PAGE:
The molecular weights given in the above examples were determined by measuring the viscosity of dilute solutions in tetrahydronaphtha55 lene at 750 C. in accordance with the method described by Staudinger in Zeitsch. Phys. Chem. 129, 171 (1934). The values given in the above tables are to be taken as relative, but probably of the right order of magnitude.

60 The properties of the polymers depend to some extent upon their molecular weight; thus the products of high molecular weight are harder than those of low molecular weight, soften at a higher temperature, have improved mechanical 65 properties, and are less readily soluble in such organic solvents as benzene, toluene, xylene, petroleum ether, tetrahydronaphthalene, carbon tetrachloride, trichloroethylene, amyl acetate, etc.; their solubility in these solvents, however, 70 increases with the temperature, the increase being particularly rapid at 60 to 800 C. Water, ethanol, amyl alcohol, ethyl ether, acetone, chloroform, and glycerin are nonsolvents for the polymer, even at their boiling points.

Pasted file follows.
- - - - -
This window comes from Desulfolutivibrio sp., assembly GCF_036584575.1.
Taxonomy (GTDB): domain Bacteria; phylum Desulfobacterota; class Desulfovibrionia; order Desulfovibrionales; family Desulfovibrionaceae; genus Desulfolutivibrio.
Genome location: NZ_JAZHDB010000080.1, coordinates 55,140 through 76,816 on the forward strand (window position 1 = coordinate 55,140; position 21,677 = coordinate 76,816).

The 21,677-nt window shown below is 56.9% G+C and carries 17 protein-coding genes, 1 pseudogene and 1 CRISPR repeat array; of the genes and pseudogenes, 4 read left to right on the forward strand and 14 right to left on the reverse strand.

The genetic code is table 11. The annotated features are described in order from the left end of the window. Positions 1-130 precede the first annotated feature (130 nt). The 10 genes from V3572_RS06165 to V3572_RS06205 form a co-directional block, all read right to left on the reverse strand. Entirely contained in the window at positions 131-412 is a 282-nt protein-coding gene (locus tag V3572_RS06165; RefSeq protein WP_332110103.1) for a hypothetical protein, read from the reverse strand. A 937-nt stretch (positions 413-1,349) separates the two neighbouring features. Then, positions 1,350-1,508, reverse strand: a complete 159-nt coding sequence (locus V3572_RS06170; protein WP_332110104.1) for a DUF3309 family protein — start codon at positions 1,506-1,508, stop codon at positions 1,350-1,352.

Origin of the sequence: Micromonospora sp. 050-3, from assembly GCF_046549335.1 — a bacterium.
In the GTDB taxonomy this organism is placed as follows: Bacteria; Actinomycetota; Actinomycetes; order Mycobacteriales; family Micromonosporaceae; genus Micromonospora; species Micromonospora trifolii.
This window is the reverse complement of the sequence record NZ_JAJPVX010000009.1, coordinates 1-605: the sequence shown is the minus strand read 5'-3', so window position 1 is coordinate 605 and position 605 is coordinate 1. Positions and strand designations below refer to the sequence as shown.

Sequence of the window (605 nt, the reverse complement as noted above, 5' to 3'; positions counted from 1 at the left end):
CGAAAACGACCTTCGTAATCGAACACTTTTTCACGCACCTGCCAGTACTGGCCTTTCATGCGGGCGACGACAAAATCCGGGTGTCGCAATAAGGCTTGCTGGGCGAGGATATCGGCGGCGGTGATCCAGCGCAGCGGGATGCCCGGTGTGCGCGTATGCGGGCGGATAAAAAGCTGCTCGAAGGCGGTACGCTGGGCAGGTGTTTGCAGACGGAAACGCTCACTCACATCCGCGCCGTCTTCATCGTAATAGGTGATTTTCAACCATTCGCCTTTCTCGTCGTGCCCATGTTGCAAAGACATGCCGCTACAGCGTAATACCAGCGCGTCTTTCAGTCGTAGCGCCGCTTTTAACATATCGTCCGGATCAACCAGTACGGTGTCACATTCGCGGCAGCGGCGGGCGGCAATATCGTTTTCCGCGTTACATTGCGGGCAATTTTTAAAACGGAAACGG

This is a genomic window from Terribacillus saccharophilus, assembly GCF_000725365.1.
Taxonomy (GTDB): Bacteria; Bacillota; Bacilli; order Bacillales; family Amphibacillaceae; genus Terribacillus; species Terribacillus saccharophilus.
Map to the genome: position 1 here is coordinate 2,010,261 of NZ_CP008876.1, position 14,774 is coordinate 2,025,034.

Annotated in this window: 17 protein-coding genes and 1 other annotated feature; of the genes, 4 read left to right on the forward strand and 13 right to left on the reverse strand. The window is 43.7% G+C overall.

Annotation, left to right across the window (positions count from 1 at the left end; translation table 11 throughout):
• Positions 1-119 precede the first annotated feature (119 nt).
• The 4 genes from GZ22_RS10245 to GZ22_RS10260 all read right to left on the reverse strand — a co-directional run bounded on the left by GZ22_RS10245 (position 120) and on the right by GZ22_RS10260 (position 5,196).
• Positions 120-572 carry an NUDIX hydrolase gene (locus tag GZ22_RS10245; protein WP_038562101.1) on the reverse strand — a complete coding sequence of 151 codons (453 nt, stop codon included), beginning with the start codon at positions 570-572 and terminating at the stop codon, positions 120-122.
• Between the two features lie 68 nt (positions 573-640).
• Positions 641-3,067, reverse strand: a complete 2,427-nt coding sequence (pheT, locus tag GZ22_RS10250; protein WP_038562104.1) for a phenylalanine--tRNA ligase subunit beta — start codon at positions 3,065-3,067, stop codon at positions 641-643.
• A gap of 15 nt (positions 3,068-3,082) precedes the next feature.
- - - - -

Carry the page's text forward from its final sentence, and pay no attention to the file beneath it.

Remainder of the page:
75 An outstanding property of the polymers of this invention is their chemical inertness, as shown by the fact that they are unaffected by contact with inorganic acids and alkalis either in the cold or at 80 to 900 C.

As will be seen from the foregoing description, the present process due to the increased speed of the reaction, and its adaptability to continuous operation, provides a highly advantageous and economical method for the production of semisolid and solid polymers from ethylene and other open-chain mono-olefins. These new polymers possess unusual properties; thus, they have a relatively high decomposition temperature, about 2000 C. in air, and when heated in a high vacuum show a negligible vapor pressure at temperatures up to about 3000 C. This latter property makes these polymers highly useful as seal lubricants for vacuum joints maintained at temperatures above the softening point of the polymer. The seal once made is effective not only at elevated temperatures but also at low temperatures, e. g., that of liquid nitrogen. Further, the seal may be repeatedly heated and cooled without breaking the vacuum.